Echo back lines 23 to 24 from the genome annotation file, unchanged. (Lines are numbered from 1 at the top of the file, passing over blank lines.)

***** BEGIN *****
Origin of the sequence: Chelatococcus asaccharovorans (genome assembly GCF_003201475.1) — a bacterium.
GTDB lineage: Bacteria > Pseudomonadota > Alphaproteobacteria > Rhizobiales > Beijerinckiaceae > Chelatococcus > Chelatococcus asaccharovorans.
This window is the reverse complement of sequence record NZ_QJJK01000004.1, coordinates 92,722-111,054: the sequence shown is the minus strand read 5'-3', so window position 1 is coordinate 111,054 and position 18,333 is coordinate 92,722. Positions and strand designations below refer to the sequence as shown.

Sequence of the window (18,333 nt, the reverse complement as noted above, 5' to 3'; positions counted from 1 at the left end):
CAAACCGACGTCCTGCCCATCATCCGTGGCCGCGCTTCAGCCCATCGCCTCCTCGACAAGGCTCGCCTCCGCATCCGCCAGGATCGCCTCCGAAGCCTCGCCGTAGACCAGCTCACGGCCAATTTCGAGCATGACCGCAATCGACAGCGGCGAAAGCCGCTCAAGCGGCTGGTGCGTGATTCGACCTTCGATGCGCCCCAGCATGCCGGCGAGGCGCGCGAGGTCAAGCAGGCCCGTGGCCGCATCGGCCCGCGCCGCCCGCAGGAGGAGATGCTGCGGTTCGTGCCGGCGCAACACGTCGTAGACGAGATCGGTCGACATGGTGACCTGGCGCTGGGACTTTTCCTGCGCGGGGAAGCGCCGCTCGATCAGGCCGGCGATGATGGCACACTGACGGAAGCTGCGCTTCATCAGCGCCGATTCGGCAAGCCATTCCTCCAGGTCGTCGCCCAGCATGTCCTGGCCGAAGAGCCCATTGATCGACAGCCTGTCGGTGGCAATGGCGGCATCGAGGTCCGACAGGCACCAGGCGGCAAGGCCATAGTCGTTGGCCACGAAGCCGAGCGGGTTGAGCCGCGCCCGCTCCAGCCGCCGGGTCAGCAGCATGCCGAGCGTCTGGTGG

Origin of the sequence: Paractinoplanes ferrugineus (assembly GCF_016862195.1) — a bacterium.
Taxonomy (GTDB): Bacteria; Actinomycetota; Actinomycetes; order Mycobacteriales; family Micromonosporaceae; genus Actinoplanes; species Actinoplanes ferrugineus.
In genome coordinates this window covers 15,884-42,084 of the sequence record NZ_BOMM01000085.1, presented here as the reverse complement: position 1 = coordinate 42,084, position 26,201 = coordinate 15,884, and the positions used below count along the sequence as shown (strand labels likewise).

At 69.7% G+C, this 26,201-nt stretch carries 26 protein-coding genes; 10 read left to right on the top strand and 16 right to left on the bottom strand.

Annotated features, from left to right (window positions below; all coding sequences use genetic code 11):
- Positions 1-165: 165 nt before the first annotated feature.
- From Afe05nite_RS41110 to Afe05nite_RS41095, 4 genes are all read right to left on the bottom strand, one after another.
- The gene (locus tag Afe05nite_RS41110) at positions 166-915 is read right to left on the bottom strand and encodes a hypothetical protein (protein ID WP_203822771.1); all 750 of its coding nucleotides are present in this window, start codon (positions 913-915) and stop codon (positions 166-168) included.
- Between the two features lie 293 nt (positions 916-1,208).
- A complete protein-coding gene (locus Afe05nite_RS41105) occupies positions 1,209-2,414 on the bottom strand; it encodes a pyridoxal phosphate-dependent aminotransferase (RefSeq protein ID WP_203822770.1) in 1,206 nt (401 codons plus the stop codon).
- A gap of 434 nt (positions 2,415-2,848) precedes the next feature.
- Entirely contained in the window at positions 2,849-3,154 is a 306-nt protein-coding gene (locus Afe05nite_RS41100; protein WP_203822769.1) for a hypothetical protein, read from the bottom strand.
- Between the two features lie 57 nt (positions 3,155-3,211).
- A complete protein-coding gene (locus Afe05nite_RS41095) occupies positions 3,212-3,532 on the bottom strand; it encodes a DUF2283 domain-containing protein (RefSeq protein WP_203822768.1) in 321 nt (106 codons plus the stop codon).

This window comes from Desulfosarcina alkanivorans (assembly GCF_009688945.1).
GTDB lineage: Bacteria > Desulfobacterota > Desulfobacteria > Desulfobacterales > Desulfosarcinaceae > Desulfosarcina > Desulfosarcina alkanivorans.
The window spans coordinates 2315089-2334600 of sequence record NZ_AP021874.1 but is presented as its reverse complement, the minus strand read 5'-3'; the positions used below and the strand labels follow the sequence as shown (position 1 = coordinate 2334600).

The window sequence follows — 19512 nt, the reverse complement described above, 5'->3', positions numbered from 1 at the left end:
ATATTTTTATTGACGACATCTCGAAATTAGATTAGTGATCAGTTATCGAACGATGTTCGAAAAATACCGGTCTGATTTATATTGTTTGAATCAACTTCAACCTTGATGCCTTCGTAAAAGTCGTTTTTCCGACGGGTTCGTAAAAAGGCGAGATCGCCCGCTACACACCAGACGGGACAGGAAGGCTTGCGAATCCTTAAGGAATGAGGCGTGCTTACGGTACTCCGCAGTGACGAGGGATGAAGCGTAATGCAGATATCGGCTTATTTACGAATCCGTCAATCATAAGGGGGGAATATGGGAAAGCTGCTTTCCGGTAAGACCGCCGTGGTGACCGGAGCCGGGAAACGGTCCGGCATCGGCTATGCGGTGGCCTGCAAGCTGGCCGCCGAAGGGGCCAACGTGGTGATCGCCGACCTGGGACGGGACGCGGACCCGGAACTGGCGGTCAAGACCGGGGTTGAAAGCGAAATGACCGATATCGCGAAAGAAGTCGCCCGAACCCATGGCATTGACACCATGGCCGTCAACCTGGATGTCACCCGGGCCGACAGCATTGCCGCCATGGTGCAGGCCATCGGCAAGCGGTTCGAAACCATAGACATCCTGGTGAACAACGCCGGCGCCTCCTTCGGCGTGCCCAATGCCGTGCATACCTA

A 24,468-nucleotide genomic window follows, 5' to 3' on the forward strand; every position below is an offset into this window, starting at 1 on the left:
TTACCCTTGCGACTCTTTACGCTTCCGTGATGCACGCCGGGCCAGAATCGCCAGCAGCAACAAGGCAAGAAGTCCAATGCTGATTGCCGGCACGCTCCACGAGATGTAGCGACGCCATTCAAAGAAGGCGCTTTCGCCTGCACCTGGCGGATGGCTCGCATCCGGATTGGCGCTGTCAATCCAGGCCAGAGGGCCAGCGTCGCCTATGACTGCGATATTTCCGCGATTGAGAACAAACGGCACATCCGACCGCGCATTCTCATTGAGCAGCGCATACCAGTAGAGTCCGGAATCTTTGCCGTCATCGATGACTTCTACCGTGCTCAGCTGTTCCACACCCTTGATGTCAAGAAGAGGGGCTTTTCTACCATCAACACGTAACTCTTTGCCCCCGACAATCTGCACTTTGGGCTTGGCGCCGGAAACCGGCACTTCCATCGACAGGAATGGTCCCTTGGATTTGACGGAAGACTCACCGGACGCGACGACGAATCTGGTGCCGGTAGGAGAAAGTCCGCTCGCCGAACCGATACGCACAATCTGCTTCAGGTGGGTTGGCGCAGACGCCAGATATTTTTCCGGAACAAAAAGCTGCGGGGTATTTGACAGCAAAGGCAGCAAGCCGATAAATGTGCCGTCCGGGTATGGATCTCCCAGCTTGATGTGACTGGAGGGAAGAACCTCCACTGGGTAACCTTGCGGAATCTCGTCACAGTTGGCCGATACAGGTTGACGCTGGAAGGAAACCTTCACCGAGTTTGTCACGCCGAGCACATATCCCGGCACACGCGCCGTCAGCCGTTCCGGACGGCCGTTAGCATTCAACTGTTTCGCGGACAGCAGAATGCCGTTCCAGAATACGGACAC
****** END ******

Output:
The window sequence follows — 19512 nt, the reverse complement described above, 5'->3', positions numbered from 1 at the left end:
ATATTTTTATTGACGACATCTCGAAATTAGATTAGTGATCAGTTATCGAACGATGTTCGAAAAATACCGGTCTGATTTATATTGTTTGAATCAACTTCAACCTTGATGCCTTCGTAAAAGTCGTTTTTCCGACGGGTTCGTAAAAAGGCGAGATCGCCCGCTACACACCAGACGGGACAGGAAGGCTTGCGAATCCTTAAGGAATGAGGCGTGCTTACGGTACTCCGCAGTGACGAGGGATGAAGCGTAATGCAGATATCGGCTTATTTACGAATCCGTCAATCATAAGGGGGGAATATGGGAAAGCTGCTTTCCGGTAAGACCGCCGTGGTGACCGGAGCCGGGAAACGGTCCGGCATCGGCTATGCGGTGGCCTGCAAGCTGGCCGCCGAAGGGGCCAACGTGGTGATCGCCGACCTGGGACGGGACGCGGACCCGGAACTGGCGGTCAAGACCGGGGTTGAAAGCGAAATGACCGATATCGCGAAAGAAGTCGCCCGAACCCATGGCATTGACACCATGGCCGTCAACCTGGATGTCACCCGGGCCGACAGCATTGCCGCCATGGTGCAGGCCATCGGCAAGCGGTTCGAAACCATAGACATCCTGGTGAACAACGCCGGCGCCTCCTTCGGCGTGCCCAATGCCGTGCATACCTA